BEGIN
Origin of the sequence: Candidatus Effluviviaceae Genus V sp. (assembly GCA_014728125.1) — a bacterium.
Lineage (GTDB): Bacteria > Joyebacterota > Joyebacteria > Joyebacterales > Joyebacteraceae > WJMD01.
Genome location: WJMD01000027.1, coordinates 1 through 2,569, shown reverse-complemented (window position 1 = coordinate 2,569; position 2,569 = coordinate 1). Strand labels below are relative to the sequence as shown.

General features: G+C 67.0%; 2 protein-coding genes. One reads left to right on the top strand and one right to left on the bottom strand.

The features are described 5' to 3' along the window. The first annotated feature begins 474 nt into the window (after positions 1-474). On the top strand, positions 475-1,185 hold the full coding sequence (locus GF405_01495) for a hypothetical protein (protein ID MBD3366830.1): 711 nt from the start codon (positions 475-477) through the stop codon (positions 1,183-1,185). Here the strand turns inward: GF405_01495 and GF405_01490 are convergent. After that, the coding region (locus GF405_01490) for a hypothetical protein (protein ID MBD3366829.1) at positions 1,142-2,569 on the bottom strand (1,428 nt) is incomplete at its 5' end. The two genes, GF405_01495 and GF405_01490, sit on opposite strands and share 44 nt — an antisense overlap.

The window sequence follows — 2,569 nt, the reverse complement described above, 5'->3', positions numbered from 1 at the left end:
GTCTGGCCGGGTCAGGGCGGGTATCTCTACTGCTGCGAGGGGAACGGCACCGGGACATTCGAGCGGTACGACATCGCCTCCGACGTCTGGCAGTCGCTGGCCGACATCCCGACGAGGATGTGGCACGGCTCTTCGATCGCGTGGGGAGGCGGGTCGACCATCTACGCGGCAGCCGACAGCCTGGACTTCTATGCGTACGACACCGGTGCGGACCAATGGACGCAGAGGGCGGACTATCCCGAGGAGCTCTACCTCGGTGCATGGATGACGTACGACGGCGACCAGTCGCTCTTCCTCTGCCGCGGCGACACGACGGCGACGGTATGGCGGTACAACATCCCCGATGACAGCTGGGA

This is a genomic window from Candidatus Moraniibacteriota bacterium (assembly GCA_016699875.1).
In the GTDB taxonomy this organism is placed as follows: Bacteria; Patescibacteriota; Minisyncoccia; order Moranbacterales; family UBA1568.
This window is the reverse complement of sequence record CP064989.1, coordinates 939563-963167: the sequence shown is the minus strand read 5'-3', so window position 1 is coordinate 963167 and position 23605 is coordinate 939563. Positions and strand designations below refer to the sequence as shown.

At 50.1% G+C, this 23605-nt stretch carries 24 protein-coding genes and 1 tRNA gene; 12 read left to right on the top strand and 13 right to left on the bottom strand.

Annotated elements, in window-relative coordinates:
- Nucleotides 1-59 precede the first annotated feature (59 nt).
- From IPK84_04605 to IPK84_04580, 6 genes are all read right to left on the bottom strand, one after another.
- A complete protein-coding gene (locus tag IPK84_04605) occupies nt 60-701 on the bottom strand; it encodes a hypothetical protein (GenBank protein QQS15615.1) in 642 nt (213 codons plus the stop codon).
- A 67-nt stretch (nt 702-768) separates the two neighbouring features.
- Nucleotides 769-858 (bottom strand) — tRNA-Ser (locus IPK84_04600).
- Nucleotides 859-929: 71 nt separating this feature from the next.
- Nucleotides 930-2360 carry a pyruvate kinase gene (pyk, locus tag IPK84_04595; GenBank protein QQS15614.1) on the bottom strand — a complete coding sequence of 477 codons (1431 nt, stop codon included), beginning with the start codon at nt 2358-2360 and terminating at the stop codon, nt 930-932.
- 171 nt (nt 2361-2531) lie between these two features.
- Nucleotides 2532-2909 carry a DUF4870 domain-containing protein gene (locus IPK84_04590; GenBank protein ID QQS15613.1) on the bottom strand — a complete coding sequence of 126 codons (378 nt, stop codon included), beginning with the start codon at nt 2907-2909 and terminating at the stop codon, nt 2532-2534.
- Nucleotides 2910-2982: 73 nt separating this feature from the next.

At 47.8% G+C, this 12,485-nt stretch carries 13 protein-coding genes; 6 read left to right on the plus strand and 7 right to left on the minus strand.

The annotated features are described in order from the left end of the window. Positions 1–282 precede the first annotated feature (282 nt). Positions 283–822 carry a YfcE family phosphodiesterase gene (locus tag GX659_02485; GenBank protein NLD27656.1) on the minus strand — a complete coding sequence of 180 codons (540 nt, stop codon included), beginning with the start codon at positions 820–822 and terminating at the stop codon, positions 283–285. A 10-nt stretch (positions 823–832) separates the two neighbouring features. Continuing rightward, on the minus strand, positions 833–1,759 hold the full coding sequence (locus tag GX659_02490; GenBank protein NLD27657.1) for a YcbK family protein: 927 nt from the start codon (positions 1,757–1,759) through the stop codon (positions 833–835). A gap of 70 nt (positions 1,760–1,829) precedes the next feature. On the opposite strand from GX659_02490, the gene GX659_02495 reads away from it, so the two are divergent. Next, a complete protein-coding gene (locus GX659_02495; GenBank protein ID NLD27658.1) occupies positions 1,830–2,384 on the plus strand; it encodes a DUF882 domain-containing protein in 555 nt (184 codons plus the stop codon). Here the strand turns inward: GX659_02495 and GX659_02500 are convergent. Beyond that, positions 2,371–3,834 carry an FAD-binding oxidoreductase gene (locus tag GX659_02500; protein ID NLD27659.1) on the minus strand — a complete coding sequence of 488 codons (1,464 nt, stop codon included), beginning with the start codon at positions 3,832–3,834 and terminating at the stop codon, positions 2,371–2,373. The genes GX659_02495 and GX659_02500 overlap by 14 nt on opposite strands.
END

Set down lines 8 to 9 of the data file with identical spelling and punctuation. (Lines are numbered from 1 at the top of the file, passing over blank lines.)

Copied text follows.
This is a genomic window from Candidatus Moraniibacteriota bacterium (assembly GCA_016699875.1).
In the GTDB taxonomy this organism is placed as follows: Bacteria; Patescibacteriota; Minisyncoccia; order Moranbacterales; family UBA1568.